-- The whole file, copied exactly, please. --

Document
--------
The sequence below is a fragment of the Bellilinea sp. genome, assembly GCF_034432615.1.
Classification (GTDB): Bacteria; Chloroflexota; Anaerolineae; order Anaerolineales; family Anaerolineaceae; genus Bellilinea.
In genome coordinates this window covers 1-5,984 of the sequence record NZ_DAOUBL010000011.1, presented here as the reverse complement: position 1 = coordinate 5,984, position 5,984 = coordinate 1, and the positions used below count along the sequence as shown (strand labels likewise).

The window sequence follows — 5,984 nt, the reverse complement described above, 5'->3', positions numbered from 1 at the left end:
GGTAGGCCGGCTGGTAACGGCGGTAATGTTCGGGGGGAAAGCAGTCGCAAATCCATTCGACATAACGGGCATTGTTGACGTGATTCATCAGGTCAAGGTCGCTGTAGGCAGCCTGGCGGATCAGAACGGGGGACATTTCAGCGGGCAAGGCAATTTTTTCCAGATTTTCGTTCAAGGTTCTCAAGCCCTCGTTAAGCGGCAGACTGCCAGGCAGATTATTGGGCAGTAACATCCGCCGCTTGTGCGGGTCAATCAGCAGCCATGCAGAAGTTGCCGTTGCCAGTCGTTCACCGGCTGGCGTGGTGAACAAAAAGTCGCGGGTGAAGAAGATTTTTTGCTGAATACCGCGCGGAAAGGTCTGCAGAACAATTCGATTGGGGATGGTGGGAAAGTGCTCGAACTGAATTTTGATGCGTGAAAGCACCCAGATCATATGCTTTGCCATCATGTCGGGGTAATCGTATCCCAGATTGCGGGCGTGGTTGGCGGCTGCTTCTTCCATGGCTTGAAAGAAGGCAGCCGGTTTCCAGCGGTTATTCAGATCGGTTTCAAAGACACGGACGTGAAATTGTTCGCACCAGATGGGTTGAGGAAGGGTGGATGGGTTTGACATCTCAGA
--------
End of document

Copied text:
The sequence below is a fragment of the Bellilinea sp. genome, assembly GCF_034432615.1.
Classification (GTDB): Bacteria; Chloroflexota; Anaerolineae; order Anaerolineales; family Anaerolineaceae; genus Bellilinea.
In genome coordinates this window covers 1-5,984 of the sequence record NZ_DAOUBL010000011.1, presented here as the reverse complement: position 1 = coordinate 5,984, position 5,984 = coordinate 1, and the positions used below count along the sequence as shown (strand labels likewise).

The window sequence follows — 5,984 nt, the reverse complement described above, 5'->3', positions numbered from 1 at the left end:
GGTAGGCCGGCTGGTAACGGCGGTAATGTTCGGGGGGAAAGCAGTCGCAAATCCATTCGACATAACGGGCATTGTTGACGTGATTCATCAGGTCAAGGTCGCTGTAGGCAGCCTGGCGGATCAGAACGGGGGACATTTCAGCGGGCAAGGCAATTTTTTCCAGATTTTCGTTCAAGGTTCTCAAGCCCTCGTTAAGCGGCAGACTGCCAGGCAGATTATTGGGCAGTAACATCCGCCGCTTGTGCGGGTCAATCAGCAGCCATGCAGAAGTTGCCGTTGCCAGTCGTTCACCGGCTGGCGTGGTGAACAAAAAGTCGCGGGTGAAGAAGATTTTTTGCTGAATACCGCGCGGAAAGGTCTGCAGAACAATTCGATTGGGGATGGTGGGAAAGTGCTCGAACTGAATTTTGATGCGTGAAAGCACCCAGATCATATGCTTTGCCATCATGTCGGGGTAATCGTATCCCAGATTGCGGGCGTGGTTGGCGGCTGCTTCTTCCATGGCTTGAAAGAAGGCAGCCGGTTTCCAGCGGTTATTCAGATCGGTTTCAAAGACACGGACGTGAAATTGTTCGCACCAGATGGGTTGAGGAAGGGTGGATGGGTTTGACATCTCAGA